This week started easy:Added integration tests for the about and help subcommands. These were pretty easy to do.Added integration tests for the list subcommand. I initially added these tests as expected failures to reason about the appearance and behavior of this command from the point of view of the user before actually working on the code... and I am still writing such code to make these tests pass!This is where things got a bit awry. Polishing the behavior of the list command so that its interface is consistent among all flag and argument combinations is tricky and non-trivial. I ended up having to change code deep down in the source tree to implement missing features and to change existing bits and pieces:Implemented support to print all test case properties, not only the user-specific ones. The properties recognized by the runtime engine are stored as individual arguments of a structure, so these required some externalization code.Implemented "test case filtering". This allows users to select what tests to run on the command line at the test case granularity. For example, foo/bar selects all tests in a subdirectory if bar is a directory, or all the tests in the bar test program if it is a binary. But what is new (read: not found in ATF) is that you can even do foo/bar:test-1 where test-1 is the name of a test case within the foo/bar test program. I've been silently wishing for this feature to be available in ATF because it shortens the build/test/edit cycle, but it was not easy to add.Changed the internal representation of test suites to ensure all test program names are relative to the root of the test suite. The root of the test suite is considered to be the directory in which the top-level Kyuafile lives (/usr/tests/ in NetBSD). The whole point of doing this is to provide some consistency to the filters when the user decides to execute tests that are not in the current directory. For example, the following are now equivalent:$ cd /usr/tests && kyua list fs/tmpfs$ kyua list -k /usr/tests/Kyuafile fs/tmpfsThe plans for the upcoming week are to finish with the clean up of the list command (which involves adding proper error reporting, refactoring of the command module and addition of unit tests) and start cleaning up the test command.Also, remember that BSDCan 2011 is now around the corner and that I will be talking about ATF, Kyua and NetBSD in it!  My plan was to have a kyua-cli-0.1 release by the time of the conference, although this will be tricky to achieve... [Continue reading]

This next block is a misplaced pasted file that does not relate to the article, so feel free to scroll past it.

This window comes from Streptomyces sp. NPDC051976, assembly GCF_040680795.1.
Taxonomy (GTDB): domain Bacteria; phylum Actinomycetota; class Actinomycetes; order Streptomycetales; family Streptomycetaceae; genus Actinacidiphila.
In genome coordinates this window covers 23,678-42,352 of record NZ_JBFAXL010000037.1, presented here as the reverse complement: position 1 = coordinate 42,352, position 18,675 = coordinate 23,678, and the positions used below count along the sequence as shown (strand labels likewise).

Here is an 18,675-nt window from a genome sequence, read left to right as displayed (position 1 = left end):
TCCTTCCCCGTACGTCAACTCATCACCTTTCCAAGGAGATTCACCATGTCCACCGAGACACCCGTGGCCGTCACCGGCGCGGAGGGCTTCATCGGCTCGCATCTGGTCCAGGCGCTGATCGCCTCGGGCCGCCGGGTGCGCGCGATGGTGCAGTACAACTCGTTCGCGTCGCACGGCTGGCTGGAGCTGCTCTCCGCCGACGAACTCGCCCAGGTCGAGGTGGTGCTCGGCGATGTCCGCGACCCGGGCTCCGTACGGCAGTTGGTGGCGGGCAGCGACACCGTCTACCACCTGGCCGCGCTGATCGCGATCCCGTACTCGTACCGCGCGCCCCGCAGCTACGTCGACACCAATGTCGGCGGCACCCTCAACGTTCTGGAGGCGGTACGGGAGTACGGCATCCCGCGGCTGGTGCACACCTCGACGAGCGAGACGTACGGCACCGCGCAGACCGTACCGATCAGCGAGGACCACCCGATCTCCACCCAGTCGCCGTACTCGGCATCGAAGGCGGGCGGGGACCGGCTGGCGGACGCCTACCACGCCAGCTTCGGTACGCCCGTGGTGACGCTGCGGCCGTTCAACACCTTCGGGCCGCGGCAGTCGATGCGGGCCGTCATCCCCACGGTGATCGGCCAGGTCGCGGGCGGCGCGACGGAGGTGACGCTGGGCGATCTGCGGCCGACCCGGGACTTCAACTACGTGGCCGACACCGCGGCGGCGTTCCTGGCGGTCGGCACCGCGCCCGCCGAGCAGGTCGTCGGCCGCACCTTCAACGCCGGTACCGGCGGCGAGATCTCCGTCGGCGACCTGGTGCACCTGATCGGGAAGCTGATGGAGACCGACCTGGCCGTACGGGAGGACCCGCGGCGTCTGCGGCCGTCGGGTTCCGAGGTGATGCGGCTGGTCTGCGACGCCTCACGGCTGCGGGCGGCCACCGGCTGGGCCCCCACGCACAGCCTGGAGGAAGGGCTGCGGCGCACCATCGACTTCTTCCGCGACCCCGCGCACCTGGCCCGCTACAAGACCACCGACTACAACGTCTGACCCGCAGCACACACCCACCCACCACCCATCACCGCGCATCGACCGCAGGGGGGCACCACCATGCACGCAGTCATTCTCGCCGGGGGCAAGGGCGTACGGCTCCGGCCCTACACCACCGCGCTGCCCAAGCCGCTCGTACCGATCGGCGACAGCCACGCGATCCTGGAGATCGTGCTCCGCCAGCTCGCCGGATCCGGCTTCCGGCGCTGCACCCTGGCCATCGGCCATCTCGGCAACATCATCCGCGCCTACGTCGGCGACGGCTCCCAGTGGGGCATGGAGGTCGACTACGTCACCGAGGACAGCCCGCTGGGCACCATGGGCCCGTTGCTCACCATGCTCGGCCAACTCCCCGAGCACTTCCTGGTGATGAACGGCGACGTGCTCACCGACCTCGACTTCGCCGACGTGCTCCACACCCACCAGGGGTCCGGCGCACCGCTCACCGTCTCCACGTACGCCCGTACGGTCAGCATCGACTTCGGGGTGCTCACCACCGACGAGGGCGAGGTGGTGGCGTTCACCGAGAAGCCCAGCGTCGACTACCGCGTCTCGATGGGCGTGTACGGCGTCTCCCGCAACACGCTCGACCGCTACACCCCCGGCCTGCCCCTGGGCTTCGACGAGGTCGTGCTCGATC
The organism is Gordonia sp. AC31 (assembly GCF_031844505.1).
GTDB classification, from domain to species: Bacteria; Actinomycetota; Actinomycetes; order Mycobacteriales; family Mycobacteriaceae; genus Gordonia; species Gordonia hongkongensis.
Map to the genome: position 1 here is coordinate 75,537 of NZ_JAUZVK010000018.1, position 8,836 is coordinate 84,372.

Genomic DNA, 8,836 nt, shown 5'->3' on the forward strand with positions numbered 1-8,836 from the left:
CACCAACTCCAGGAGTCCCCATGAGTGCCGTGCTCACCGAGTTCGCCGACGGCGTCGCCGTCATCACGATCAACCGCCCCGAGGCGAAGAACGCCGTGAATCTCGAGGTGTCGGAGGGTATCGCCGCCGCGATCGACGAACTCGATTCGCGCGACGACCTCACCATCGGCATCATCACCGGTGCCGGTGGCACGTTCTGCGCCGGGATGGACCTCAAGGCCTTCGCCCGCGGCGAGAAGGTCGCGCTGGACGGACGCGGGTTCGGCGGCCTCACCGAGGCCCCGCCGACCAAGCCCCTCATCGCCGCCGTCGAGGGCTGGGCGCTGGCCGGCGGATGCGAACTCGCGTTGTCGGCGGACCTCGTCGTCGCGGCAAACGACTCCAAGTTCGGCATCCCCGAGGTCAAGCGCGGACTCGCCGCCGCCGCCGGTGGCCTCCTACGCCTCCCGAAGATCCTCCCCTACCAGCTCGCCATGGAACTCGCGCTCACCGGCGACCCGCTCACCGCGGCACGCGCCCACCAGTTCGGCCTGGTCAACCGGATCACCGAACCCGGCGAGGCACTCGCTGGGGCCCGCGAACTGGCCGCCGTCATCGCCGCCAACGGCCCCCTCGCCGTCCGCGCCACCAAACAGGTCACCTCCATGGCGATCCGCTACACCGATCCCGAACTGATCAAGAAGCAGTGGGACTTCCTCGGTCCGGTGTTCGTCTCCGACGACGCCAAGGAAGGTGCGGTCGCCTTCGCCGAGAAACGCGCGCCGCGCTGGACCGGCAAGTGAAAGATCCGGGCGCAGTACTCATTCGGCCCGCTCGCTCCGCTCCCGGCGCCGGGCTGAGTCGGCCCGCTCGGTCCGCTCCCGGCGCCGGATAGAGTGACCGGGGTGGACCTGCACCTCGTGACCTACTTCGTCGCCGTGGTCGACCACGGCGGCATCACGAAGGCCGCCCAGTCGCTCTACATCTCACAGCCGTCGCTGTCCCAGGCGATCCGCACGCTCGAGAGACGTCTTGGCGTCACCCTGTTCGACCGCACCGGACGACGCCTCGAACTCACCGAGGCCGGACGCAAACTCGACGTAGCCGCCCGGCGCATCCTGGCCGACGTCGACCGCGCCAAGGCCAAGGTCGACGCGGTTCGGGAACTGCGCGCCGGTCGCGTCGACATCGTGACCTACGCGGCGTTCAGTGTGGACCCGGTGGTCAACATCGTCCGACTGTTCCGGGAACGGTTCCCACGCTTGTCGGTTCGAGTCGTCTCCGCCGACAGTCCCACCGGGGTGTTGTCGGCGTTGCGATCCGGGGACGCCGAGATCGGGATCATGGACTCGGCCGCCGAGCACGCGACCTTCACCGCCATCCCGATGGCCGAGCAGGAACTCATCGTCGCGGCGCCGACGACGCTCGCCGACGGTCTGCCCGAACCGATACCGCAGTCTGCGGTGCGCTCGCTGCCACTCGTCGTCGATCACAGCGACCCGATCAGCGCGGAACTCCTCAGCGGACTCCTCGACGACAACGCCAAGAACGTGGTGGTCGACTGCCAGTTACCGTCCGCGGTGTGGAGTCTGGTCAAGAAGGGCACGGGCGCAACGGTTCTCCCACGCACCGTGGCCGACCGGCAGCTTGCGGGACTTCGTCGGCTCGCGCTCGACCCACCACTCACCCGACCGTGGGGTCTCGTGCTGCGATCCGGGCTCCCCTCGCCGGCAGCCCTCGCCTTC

• Kyua: Weekly status report

    Few things worth mentioning this week as reviewing Summer of Code student applications has taken priority. The good thing is that there are several strong applications for NetBSD; the bad thing is that none relate directly to testing. Anyway, the work this week:Added a pkg-config file for atf-sh as well as an Autoconf macro to detect its presence. This is needed by Kyua to easily find atf-sh. (Yes, I know: this is an abuse of pkg-config, but it works pretty well and is consistent with atf-c and atf-c++.)Implemented basic integration tests for Kyua in r98 using atf-sh. These tests are still very simple but provide a placeholder into which new tests will be plugged. Having good integration test coverage is key in preparation for a 0.1 release. Oh, and by the way, this revision has bumped the number of tests to 601, crossing the 600 barrier :-)That's pretty much it. Now, back to attempting to fix my home server as a fresh installation of NetBSD/macppc has decided to not boot any more.  (Yes, this has blocked most of my weekend...) [Continue reading]

  • Kyua: Weekly status report

    This week's work has been quite active on the ATF front but not so much in the Kyua one. I keep being incredibly busy on the weekends (read: traveling!) so it's hard to get any serious development work done.What has happened?Finally tracked down and fixed some random atf-run crashes that had been hunting the NetBSD test suite for months (see PR bin/44176). The fix is in reality an ugly workaround for the fact that a work directory cannot be considered "stable" even after the test case terminates. There may be dying processes around that touch the work directory contents, and the cleanup code in atf-run was not coping well with those. As it turns out, this problem also exists in Kyua (even though it's not as pronounced because arbitrary failures when running a test case do not crash the runtime engine) so I filed issue 17 to address it.Released ATF 0.13 and imported it both to NetBSD-current and pkgsrc. As a side note, Kyua requires the new features in this release, so putting it out there is a requirement to release Kyua 0.1. This new release does not have a big effect on NetBSD though, because the copy of ATF in NetBSD has been constantly receiving cherry-picks of the upstream fixes.Replaced several TODO items in the Kyua code with proper calls to the logging subsystem. These TODO items were referring to conditions in the code that should not happen, but for which we cannot do any proper recovery (like errors in a destructor). Sure, these could be better signaled as an assertion... but these code paths can be triggered in extremely-tricky conditions and having Kyua crash because of them is not nice (particularly when the side-effects of executing that code paths are non-critical).So, in retrospect, I have fulfilled the goal set past week of releasing ATF 0.13, but I haven't got to the addition of integration tests. Oh well... let's see if this upcoming week provides more spare time. [Continue reading]